Mainstreet Equity Corp Reports 13% Growth in Revenues
Double-digit, year-over-year growth across all key operating metrics for the fifth consecutive quarter using counter-cyclical business model
February 14, 2023 - CALGARY – In Q1 2023, Mainstreet Equity Corp. (“Mainstreet”, TSE:MEQ) achieved double-digit, year-over-year growth across all key operating metrics for the fifth consecutive quarter. These Q1 results are the strongest that Mainstreet has posted since the beginning of the global pandemic, with funds from operations (“FFO”) growing 26%, net operating income (“NOI”) rising 16%, and revenues increasing 13%. NOI on a same-asset basis increased 12%.
Bob Dhillon, Founder, President and CEO of Mainstreet, said, “These latest results are more evidence of Mainstreet’s ability to create shareholder value even in times of rapid transformation.” He added, “By taking a long-term business approach and leveraging our counter-cyclical growth strategy, we have insulated ourselves against macroeconomic shifts while yet again delivering double-digit growth across all of our major metrics.”
We believe Mainstreet’s positive Q1 results once again prove the sustainability of our value-add business model, which has allowed our management team to deliver non-dilutive growth to shareholders despite the uncommon volatility of recent economic cycles. In the last seven years—including the 2015 commodity market crash and the 2020 COVID-19 pandemic— Mainstreet has continued to generate positive returns without exception. Core to that success is Mainstreet’s long-term management style, anchored by a counter-cyclical strategy of leveraging our ample liquidity position and low-cost capital to aggressively acquire new units at distressed prices. Once acquired, we rapidly restabilize those assets to drive down cycle times and bolster net operating income. This long-term outlook was particularly evident in Q1, as Mainstreet reaped major financial benefits from strategic decisions set into motion years ago.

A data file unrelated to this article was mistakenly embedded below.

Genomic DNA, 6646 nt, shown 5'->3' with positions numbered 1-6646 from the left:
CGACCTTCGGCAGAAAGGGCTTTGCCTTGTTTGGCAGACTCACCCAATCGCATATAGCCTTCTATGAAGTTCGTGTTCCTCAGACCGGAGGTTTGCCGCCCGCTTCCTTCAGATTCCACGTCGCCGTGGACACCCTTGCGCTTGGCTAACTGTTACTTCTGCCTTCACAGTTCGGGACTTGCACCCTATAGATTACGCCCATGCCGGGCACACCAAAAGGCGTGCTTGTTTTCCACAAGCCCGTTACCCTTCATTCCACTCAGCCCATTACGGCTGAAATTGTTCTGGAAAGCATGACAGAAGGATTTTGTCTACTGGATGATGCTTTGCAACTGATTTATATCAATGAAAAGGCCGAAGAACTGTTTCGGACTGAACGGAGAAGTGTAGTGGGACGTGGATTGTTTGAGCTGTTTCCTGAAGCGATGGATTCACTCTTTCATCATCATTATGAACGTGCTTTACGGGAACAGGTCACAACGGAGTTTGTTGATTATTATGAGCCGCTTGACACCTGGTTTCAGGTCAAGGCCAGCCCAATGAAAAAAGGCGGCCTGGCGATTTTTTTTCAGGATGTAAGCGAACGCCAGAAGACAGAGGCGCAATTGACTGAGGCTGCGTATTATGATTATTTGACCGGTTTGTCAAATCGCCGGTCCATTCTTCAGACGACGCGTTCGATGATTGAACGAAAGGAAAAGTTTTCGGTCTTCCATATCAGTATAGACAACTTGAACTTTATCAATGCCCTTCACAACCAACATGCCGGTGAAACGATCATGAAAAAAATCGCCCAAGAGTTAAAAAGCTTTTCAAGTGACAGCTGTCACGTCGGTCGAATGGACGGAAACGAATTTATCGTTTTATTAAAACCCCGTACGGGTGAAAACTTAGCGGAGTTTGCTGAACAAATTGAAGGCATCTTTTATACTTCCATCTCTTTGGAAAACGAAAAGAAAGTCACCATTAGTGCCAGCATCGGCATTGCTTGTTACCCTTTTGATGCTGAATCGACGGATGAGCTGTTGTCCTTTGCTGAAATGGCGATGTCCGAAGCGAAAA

Mainstreet’s Q1 achievements were also a result of several highly favourable macro trends. Economic growth has surged post-pandemic, and population levels are on the rise as immigrants, foreign and domestic students and interprovincial migrants continue to flood into our core markets. Roughly 1.8 million people came to Canada between 2016 and 2021, according to StatCan data, the fastest population growth rate among G7 countries. That is likely to continue as the federal government has indicated it will accept elevated rates of newcomers (Canada’s current target of around 500,000 people per year is well higher than previous averages). Rising populations could in turn fuel further economic growth in BC, Alberta and Saskatchewan and keep rental markets structurally tight.
In 2022, Canada’s national vacancy rate on purpose-built rental apartments plunged to 1.9%, according to CMHC data, the lowest level in more than 20 years. Mainstreet vacancies reflect that wider trend, as they decreased to 4.4% in Q1 (down from 7.8% in 2022). This occurred despite the fact that 15% of our portfolio is undergoing substantial renovation and therefore considered un-stabilized.